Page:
This procurement includes a service contract to cover operations and maintenance.
A couple of days earlier, on April 11, the New York Times visited Battelle and provided a photoessay on the Battelle process for sterilization. Here is a Times photo of masks hanging in one of the decontamination units. This photo is also the featured image for the post:
One thing that jumps out immediately is to notice that standard food/medical grade shelving is used in the unit. So at least that part isn’t very expensive. I am disturbed, though, by the “extra” rods between shelves that have masks hanging in a way that we can see multiple pairs of them closely nested, raising concern about circulation of the vapor used in the sterilization process. Just below the photo, the Times notes that workers take “care to avoid overlapping”. Okay, then, but I’m still nervous about those that look nested.
The sterilization process itself is carried out by hydrogen peroxide vapor (HPV). Of course, safety dictates that the chamber in which the masks are exposed to the vapor is perfectly sealed as vapors escaping would be toxic to the staff working around the chamber. Technology to inactivate the peroxide in the exhaust stream from the chamber is known, off the shelf technology and would be a part of the air handling for the chamber. Hydrogen peroxide itself is very inexpensive and is produced in bulk by the chemical industry.
Battelle already validated the process under a contract from FDA, with the final report issued in July of 2016 (thanks, Obama!). Here’s a partial screengrab from the report with a photo of the simple machine used to generate the HPV (gratuitous anthrax mention included for grins):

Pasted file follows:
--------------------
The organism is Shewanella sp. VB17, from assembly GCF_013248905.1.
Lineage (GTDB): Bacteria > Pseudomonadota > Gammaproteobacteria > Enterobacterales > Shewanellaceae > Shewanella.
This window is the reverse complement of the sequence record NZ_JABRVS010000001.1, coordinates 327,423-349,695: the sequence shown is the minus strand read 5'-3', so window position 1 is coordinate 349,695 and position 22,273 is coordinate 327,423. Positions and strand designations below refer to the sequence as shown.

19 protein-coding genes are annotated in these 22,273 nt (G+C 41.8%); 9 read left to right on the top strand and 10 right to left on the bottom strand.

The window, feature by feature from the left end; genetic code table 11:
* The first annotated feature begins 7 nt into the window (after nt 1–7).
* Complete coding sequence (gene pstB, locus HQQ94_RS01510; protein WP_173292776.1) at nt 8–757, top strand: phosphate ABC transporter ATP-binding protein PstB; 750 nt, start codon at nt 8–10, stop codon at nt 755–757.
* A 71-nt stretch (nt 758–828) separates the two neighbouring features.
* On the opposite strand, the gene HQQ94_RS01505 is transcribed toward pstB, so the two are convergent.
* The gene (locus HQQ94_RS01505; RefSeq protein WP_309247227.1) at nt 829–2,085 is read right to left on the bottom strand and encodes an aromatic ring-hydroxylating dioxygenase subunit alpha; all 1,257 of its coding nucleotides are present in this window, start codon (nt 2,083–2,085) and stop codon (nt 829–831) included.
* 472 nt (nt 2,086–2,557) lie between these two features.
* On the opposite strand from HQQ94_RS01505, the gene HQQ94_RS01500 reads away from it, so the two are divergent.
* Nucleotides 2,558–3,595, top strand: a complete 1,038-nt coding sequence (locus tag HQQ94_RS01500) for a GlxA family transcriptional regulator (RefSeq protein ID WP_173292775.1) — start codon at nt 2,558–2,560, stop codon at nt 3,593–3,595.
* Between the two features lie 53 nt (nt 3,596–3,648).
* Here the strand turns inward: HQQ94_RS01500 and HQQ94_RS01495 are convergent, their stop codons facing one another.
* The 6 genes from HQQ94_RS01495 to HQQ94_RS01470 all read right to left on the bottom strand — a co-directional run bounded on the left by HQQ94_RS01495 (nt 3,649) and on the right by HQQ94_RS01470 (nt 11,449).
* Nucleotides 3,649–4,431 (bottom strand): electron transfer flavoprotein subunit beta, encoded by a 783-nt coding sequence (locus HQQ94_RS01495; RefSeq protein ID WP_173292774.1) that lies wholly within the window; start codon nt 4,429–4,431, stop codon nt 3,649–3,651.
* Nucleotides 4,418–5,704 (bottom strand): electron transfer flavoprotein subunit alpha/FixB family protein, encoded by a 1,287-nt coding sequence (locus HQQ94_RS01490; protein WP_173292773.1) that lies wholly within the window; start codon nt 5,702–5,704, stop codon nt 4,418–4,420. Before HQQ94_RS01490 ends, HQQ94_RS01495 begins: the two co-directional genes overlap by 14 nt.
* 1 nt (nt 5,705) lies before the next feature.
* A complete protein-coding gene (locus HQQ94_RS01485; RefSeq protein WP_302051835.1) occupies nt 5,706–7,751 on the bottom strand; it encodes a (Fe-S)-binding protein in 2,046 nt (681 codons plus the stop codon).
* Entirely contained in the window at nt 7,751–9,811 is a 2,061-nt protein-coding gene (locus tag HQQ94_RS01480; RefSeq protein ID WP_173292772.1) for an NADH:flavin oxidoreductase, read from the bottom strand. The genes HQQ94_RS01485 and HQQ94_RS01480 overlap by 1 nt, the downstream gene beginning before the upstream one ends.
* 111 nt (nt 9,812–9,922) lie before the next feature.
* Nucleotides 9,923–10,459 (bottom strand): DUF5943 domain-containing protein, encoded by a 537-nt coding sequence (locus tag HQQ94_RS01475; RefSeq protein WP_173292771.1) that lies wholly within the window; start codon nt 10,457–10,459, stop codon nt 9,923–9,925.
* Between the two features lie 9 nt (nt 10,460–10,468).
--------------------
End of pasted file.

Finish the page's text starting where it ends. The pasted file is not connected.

Sure enough, the Times found a very similar machine when they were at Battelle:
This is not a very complicated piece of machinery. I’m not sure of the full retail price, but I found a used “as is” listing for $4500. I’d be surprised if these are costing Battelle more than $20,000 per unit.
And the “chambers”? They’re shipping containers. Again, from the Times photos:
Also visible in this photo is very standard-looking air handling equipment.
So, making 60 units out of shipping containers, outfitting them with an HPV generator and air handling equipment doesn’t look very expensive to me at all when compared to the total value of the contract. It’s very hard to estimate more than $10-15 million in materials costs for 60 units.
The Times article provides an accessible description of the sterilization process. Here’s what happens in the chamber: